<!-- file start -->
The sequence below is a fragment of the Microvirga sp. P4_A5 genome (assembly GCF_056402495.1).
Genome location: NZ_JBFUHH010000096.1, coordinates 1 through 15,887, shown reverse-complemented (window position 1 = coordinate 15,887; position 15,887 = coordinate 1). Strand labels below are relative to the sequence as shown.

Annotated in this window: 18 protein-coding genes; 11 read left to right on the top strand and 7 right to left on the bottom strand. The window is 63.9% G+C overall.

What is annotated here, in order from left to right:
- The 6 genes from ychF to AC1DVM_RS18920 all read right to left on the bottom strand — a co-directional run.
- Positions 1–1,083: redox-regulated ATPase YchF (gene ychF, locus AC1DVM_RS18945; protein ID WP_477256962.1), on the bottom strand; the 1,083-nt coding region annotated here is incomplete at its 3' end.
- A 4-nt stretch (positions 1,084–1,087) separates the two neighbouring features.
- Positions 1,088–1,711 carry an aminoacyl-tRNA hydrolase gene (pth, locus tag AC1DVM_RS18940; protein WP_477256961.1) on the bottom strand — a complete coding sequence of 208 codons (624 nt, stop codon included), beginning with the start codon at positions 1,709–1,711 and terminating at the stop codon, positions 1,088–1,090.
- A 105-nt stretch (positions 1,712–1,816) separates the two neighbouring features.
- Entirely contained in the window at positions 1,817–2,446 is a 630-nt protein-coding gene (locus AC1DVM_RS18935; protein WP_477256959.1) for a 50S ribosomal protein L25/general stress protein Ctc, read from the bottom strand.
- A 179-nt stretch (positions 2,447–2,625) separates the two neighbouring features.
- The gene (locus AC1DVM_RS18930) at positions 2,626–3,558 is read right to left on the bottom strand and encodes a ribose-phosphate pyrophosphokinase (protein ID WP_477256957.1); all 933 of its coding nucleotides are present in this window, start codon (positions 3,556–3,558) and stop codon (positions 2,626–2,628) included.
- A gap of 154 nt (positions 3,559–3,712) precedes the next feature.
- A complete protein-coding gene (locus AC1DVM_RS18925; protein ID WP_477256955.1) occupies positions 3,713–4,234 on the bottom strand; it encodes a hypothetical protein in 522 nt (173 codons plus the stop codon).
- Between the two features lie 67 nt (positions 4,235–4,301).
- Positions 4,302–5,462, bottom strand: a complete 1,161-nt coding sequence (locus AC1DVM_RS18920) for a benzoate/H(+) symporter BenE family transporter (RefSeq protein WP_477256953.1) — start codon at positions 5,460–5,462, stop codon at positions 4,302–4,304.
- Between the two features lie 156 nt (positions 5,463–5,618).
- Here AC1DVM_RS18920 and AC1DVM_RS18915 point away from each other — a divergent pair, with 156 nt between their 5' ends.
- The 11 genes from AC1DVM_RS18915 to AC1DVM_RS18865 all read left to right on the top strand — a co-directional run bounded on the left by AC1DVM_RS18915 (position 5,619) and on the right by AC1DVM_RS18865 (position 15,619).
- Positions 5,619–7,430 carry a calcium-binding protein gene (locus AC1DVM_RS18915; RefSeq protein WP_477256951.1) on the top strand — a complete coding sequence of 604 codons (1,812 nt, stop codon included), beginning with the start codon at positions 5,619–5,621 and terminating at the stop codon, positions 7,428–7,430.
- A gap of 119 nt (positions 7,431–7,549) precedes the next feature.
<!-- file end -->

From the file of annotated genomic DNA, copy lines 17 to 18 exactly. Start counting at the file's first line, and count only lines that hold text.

- Between the two features lie 156 nt (positions 5,463–5,618).
- Here AC1DVM_RS18920 and AC1DVM_RS18915 point away from each other — a divergent pair, with 156 nt between their 5' ends.